What to Know About Broodmare Leases


Leasing broodmares is fairly common, even for some large breeders, and it can provide advantages for both the breeder and the mare owner.  However, based upon the volume of inquiries Equine Legal Solutions receives about lease disputes, broodmare leases are more likely to result in problems than other types of equine leases.  Here are the most common problems we see in broodmare lease situations.

Problem #1 – The Parties Do Not Have a Written Agreement
In most of the inquiries we receive about broodmare leases, there is no written agreement among the parties, or the written agreement is very poorly drafted, cobbled together from various forms found on the Internet.  Without a written agreement, it is very difficult to determine what the parties actually agreed upon, and even more difficult to enforce that agreement.  We can’t say it often enough or vehemently enough:  Take the time to put your agreement in writing!  Having a written agreement at the outset is much more cost-effective than handling a dispute, not to mention the emotional costs involved. ELS offers a downloadable broodmare lease agreement

Problem #2 – The Parties Don’t Agree on the Standard of Broodmare Care
The vast majority of broodmare lease disputes that Equine Legal Solutions has handled center around broodmare care. The breeder and the mare owner simply don’t agree about what type of care the mare should receive, and they don’t realize that they don’t agree until there is a problem.  Here is a common scenario – the owner of a mare kept as a show horse or as a pet leases the mare to a breeder.  The breeder picks up the mare and the owner doesn’t see the mare for a period of months.  Later, the owner drops in to see how the mare is doing and/or picks up the mare at the end of the lease and is horrified to find that the mare’s ribs are showing a bit, she has a coat like a yak, and she’s barefoot.  The mare hasn’t been receiving the supplements that the owner requested, hasn’t been blanketed, isn’t under lights, has no muscle tone.  The owner panics – this is not what she expected when she leased out her mare.  The breeder may not have treated this mare any differently than she treats her own broodmares, but the owner had expected more and now the owner is furious and ready to sue the breeder.  To avoid this type of dispute, the mare owner and the breeder should discuss and agree upon in advance what type of care the mare will receive, including feed (type and frequency), housing (stall, paddock or pasture), hoof care (type and frequency), veterinary care (type and frequency), grooming and exercise.  Each of these points should be fully described in the lease agreement.  Any “extras,” such as keeping the mare under lights or feeding her specific supplements should be clearly spelled out in the agreement.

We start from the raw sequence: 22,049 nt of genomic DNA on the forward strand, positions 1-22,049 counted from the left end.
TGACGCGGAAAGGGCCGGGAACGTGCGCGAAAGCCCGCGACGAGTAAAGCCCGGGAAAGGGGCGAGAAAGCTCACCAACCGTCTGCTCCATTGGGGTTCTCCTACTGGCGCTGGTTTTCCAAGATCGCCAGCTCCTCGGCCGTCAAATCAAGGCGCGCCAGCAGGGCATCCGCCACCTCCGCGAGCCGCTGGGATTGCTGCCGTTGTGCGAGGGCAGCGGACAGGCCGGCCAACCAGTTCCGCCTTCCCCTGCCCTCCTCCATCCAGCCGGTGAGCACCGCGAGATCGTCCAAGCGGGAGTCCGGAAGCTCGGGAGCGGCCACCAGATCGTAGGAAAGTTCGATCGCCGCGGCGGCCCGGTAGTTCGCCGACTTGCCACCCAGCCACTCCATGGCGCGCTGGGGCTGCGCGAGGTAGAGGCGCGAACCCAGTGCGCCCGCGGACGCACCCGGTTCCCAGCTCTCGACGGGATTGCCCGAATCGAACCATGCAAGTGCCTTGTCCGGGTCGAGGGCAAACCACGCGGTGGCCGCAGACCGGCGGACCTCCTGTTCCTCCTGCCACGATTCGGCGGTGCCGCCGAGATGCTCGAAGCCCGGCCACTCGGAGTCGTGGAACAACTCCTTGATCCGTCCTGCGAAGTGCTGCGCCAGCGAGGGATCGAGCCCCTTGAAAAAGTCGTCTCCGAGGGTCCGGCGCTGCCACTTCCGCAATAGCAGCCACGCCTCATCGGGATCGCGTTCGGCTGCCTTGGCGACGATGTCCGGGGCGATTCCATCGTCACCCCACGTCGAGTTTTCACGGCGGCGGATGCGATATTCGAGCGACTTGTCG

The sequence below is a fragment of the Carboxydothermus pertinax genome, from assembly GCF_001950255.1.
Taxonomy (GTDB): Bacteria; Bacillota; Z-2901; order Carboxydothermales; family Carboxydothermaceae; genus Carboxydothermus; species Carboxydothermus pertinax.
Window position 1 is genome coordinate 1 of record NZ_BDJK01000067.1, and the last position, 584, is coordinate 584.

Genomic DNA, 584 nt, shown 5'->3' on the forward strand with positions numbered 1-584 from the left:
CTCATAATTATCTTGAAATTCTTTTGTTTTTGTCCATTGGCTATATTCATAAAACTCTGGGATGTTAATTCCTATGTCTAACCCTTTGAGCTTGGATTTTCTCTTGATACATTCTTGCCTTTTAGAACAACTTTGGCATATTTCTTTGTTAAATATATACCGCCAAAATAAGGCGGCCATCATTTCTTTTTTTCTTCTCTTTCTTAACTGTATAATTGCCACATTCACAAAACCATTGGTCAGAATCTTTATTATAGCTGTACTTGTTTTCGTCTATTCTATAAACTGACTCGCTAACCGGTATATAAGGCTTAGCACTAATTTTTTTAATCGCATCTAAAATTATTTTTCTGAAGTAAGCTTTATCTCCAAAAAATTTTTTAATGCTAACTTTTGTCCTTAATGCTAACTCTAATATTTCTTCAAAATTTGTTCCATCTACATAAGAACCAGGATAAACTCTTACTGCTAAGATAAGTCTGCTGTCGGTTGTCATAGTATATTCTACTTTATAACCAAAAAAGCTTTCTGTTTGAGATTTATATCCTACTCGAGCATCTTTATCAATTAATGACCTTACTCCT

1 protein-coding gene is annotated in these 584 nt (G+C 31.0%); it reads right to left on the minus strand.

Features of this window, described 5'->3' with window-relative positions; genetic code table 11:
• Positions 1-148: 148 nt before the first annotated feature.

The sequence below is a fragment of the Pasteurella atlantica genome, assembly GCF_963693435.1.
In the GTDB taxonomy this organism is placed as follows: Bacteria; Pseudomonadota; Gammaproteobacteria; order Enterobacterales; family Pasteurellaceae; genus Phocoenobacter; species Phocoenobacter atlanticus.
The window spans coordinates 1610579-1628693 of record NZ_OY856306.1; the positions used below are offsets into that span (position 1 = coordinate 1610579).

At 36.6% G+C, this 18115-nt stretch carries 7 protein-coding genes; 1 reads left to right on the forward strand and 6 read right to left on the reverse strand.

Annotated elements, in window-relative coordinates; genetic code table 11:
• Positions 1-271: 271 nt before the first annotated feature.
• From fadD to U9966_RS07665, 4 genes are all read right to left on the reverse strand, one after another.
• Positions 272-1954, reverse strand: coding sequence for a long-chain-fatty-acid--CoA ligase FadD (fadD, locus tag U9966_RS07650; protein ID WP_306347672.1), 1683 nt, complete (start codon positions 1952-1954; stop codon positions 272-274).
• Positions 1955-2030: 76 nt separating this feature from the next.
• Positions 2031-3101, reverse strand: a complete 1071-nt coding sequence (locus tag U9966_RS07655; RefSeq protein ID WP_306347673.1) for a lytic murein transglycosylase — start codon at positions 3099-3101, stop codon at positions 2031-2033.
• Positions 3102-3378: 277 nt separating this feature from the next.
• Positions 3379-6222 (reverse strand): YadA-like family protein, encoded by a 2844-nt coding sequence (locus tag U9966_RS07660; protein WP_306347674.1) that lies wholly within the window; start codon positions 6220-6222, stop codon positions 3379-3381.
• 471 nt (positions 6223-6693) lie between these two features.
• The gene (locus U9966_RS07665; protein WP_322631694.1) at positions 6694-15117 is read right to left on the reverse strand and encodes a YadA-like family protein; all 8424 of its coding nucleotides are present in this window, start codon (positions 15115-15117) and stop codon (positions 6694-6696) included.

Problem #3 – The Mare Doesn’t Take: Now What?
Sometimes, despite the parties’ best efforts, the mare does not become pregnant during the breeding season.  Often, the parties have not considered this unfortunate possibility beforehand and disagreements can result – the mare owner hasn’t counted on having another mouth to feed, and the breeder doesn’t want to pay for a mare that isn’t in foal.  Who will take responsibility for the mare’s care now?  What happens if the mare does not become pregnant should be covered in the lease agreement.  The agreement should also specify what the permitted breeding season is – we have seen at least one case in which the breeder continued to try to breed the mare well into September!

Problem #4 – The Mare Suffers Injury or Dies: Who’s Responsible?
What happens if the mare is injured or dies as a result of the breeding or birthing process or even as a result of a freak accident?  The lease agreement should cover who is responsible in these situations, including when no one is apparently at fault.  Even though this point seems vitally important, too many lease agreements leave out this crucial information.

Problem #5: Who Gets the Foal?
Now this question seems very straightforward – typically, the breeder leases a broodmare for the sole purpose of obtaining a foal from her.  However, there are some circumstances under which the breeder may not want the foal, e.g., the foal is a Paint and does not have the requisite color for regular registration papers, the foal has a serious defect or medical problem or the foal does not meet certain criteria for conformation and athletic ability.  The lease agreement should clearly spell out any circumstances under which the breeder would not keep the foal and what would happen to the foal under those circumstances.

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